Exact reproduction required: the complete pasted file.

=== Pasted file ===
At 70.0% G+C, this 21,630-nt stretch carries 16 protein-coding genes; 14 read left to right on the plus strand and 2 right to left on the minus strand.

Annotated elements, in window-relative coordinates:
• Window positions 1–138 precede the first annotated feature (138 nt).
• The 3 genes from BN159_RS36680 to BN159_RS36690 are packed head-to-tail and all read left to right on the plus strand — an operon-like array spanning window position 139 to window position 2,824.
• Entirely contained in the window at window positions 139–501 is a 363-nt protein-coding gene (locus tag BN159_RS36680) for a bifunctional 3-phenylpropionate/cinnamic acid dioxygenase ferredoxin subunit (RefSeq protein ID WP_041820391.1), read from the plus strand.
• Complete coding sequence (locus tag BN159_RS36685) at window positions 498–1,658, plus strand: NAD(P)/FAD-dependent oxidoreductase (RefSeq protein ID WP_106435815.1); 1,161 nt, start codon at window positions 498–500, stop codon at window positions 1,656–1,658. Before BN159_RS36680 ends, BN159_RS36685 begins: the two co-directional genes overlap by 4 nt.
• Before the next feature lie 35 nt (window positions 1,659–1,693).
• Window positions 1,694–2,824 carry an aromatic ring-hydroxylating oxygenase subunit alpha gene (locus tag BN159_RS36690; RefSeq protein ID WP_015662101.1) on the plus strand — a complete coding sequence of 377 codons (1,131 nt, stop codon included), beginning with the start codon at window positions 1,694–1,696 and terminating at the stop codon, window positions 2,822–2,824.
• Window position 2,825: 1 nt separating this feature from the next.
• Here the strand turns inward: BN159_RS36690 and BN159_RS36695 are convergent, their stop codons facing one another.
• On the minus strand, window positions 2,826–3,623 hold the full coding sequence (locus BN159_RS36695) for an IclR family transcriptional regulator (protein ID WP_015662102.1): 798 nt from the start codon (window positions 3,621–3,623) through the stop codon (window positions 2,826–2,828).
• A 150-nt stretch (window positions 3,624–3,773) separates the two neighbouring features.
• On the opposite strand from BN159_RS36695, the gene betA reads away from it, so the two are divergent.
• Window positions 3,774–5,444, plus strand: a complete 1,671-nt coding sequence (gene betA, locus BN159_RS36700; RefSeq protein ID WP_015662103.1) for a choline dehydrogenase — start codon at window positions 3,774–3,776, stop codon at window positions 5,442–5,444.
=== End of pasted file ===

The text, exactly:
At 70.0% G+C, this 21,630-nt stretch carries 16 protein-coding genes; 14 read left to right on the plus strand and 2 right to left on the minus strand.

Annotated elements, in window-relative coordinates:
• Window positions 1–138 precede the first annotated feature (138 nt).
• The 3 genes from BN159_RS36680 to BN159_RS36690 are packed head-to-tail and all read left to right on the plus strand — an operon-like array spanning window position 139 to window position 2,824.
• Entirely contained in the window at window positions 139–501 is a 363-nt protein-coding gene (locus tag BN159_RS36680) for a bifunctional 3-phenylpropionate/cinnamic acid dioxygenase ferredoxin subunit (RefSeq protein ID WP_041820391.1), read from the plus strand.
• Complete coding sequence (locus tag BN159_RS36685) at window positions 498–1,658, plus strand: NAD(P)/FAD-dependent oxidoreductase (RefSeq protein ID WP_106435815.1); 1,161 nt, start codon at window positions 498–500, stop codon at window positions 1,656–1,658. Before BN159_RS36680 ends, BN159_RS36685 begins: the two co-directional genes overlap by 4 nt.
• Before the next feature lie 35 nt (window positions 1,659–1,693).
• Window positions 1,694–2,824 carry an aromatic ring-hydroxylating oxygenase subunit alpha gene (locus tag BN159_RS36690; RefSeq protein ID WP_015662101.1) on the plus strand — a complete coding sequence of 377 codons (1,131 nt, stop codon included), beginning with the start codon at window positions 1,694–1,696 and terminating at the stop codon, window positions 2,822–2,824.
• Window position 2,825: 1 nt separating this feature from the next.
• Here the strand turns inward: BN159_RS36690 and BN159_RS36695 are convergent, their stop codons facing one another.
• On the minus strand, window positions 2,826–3,623 hold the full coding sequence (locus BN159_RS36695) for an IclR family transcriptional regulator (protein ID WP_015662102.1): 798 nt from the start codon (window positions 3,621–3,623) through the stop codon (window positions 2,826–2,828).
• A 150-nt stretch (window positions 3,624–3,773) separates the two neighbouring features.
• On the opposite strand from BN159_RS36695, the gene betA reads away from it, so the two are divergent.
• Window positions 3,774–5,444, plus strand: a complete 1,671-nt coding sequence (gene betA, locus BN159_RS36700; RefSeq protein ID WP_015662103.1) for a choline dehydrogenase — start codon at window positions 3,774–3,776, stop codon at window positions 5,442–5,444.